Fortran 77 Subroutines for Computing the Eigenvalues of Hamiltonian ... ?· Fortran 77 Subroutines for…

Download Fortran 77 Subroutines for Computing the Eigenvalues of Hamiltonian ... ?· Fortran 77 Subroutines for…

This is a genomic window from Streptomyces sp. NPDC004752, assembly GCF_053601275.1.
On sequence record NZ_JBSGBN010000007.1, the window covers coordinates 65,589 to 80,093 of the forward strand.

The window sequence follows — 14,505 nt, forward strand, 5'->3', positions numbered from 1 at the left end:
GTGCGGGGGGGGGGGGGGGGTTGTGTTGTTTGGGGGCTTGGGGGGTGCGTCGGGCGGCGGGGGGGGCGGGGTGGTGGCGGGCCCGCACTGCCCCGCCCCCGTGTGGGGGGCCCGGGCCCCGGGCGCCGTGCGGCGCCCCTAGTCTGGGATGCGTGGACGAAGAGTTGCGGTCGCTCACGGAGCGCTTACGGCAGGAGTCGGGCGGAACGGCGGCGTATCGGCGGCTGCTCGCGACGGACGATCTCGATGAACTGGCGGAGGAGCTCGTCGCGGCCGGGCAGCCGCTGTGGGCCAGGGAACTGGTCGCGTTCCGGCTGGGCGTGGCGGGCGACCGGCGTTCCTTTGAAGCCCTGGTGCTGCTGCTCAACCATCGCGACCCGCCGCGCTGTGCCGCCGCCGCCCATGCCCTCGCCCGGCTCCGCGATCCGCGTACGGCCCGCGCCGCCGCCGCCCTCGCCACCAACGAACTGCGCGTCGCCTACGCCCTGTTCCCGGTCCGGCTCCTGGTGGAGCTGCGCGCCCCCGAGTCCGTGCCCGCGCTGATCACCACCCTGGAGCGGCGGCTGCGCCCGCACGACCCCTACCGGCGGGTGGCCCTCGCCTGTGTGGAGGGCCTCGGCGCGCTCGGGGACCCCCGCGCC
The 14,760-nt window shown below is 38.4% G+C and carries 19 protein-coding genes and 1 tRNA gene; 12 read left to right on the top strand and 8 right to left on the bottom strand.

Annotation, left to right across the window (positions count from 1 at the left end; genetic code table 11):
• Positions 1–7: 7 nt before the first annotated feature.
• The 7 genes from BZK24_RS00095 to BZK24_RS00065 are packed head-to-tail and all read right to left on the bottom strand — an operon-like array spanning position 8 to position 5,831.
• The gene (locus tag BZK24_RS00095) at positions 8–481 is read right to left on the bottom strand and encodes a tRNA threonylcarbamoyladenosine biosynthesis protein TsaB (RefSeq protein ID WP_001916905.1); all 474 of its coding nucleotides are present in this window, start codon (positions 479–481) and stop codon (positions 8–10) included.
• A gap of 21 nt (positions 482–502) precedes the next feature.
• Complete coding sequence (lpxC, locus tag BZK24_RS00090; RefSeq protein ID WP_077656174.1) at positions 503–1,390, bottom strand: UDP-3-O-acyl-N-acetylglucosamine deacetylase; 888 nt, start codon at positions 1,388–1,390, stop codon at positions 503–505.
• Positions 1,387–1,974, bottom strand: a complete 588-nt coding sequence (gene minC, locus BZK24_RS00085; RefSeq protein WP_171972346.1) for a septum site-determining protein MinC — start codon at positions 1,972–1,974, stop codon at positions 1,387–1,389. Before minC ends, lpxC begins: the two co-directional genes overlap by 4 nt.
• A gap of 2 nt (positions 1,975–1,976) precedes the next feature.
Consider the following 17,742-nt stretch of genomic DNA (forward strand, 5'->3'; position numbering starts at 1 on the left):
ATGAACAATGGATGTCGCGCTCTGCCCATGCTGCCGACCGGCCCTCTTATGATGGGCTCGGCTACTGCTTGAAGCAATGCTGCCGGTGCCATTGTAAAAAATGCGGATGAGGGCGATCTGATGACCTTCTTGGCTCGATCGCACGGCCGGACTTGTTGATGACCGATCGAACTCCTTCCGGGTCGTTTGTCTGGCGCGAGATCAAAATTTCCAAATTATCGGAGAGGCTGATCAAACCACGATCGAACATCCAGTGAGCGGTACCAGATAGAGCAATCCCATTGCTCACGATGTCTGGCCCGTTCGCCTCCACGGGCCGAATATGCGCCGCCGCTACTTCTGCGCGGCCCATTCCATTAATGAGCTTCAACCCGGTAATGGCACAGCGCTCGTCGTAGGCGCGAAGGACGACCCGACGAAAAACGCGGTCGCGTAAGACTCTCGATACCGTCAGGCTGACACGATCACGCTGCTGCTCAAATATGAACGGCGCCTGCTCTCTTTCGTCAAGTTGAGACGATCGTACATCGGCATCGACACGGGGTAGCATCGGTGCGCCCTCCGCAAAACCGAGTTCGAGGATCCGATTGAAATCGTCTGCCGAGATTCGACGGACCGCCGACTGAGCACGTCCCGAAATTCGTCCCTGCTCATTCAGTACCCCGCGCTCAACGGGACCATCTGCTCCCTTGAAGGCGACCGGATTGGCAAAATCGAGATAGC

Post on 14-Feb-2019




0 download

Embed Size (px)